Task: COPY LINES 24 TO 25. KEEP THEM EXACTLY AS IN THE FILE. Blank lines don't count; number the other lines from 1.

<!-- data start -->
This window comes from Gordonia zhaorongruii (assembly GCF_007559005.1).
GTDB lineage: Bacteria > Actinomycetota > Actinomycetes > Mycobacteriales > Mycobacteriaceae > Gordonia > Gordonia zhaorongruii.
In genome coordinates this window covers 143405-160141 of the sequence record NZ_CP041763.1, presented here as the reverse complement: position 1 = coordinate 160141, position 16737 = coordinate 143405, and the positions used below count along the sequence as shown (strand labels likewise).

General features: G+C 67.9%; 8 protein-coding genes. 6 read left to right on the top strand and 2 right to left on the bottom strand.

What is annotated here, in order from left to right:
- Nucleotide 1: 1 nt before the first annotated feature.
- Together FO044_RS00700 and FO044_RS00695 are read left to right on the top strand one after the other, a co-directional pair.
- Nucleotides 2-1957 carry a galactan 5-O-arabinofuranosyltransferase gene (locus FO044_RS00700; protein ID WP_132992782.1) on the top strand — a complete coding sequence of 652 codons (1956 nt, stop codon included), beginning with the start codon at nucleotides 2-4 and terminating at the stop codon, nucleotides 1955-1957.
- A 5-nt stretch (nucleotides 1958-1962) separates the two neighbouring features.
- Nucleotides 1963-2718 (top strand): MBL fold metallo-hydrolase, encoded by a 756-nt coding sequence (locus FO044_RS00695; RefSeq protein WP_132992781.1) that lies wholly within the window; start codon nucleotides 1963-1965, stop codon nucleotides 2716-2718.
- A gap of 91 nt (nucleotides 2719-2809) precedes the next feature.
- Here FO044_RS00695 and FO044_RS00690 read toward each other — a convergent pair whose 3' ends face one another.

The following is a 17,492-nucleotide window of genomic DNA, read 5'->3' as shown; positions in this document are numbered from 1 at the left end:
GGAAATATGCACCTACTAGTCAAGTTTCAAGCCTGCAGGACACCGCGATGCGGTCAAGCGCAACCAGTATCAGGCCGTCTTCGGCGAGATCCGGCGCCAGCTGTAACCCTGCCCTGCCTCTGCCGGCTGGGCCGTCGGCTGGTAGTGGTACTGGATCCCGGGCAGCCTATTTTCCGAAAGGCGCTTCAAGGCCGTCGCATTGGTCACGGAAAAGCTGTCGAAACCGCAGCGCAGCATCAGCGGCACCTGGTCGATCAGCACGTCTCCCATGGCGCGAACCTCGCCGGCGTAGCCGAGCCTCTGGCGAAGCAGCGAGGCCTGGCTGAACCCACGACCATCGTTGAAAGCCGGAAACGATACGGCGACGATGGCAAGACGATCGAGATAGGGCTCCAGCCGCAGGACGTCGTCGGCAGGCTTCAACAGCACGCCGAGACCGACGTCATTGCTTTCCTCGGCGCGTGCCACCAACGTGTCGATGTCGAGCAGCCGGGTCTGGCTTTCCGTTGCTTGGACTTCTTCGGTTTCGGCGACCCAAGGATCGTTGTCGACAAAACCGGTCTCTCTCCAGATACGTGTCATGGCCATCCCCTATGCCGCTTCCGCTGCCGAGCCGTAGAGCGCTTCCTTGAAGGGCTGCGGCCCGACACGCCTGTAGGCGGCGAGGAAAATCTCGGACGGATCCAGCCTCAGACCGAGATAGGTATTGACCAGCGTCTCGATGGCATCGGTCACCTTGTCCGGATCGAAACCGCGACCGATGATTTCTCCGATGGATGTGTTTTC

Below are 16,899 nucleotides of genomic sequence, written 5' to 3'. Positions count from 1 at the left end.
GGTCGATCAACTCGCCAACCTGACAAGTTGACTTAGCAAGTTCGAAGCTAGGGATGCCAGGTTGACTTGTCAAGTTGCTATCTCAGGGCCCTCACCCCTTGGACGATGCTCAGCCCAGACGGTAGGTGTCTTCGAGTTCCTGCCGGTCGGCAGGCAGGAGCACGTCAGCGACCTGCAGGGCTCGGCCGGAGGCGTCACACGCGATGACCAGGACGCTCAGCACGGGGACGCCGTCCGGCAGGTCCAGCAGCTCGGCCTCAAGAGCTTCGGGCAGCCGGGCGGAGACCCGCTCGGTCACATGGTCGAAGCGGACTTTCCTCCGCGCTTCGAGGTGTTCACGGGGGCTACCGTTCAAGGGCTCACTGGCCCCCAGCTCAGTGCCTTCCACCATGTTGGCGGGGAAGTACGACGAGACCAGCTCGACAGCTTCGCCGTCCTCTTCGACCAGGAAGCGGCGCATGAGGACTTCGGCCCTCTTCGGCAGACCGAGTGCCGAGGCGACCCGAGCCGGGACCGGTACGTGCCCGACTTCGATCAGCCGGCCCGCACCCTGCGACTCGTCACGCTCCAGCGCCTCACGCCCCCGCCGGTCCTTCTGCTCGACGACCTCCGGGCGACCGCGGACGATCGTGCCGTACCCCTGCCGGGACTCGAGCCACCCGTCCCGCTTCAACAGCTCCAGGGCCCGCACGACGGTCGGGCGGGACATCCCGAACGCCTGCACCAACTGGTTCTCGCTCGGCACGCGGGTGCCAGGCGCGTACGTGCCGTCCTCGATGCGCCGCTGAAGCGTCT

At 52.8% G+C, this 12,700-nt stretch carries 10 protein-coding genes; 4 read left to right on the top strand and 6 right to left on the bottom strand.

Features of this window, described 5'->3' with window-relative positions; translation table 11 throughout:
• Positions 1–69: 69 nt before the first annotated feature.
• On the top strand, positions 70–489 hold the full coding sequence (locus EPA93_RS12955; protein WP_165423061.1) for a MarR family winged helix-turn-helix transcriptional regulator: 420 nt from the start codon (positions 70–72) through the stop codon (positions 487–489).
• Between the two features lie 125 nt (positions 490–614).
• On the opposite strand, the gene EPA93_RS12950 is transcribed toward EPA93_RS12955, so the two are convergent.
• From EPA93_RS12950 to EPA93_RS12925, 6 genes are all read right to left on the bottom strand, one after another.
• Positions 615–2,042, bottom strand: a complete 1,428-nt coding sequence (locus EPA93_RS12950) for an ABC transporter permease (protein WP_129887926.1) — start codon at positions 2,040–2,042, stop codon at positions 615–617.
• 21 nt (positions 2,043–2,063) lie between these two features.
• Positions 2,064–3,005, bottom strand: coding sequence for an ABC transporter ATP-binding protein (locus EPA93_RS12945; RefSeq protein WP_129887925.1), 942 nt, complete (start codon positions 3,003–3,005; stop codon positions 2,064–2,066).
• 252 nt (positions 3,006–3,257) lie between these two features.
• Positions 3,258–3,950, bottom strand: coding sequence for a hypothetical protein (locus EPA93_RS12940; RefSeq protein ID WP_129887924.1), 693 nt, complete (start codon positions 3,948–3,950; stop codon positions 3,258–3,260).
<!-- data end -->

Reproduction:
• Positions 615–2,042, bottom strand: a complete 1,428-nt coding sequence (locus EPA93_RS12950) for an ABC transporter permease (protein WP_129887926.1) — start codon at positions 2,040–2,042, stop codon at positions 615–617.
• 21 nt (positions 2,043–2,063) lie between these two features.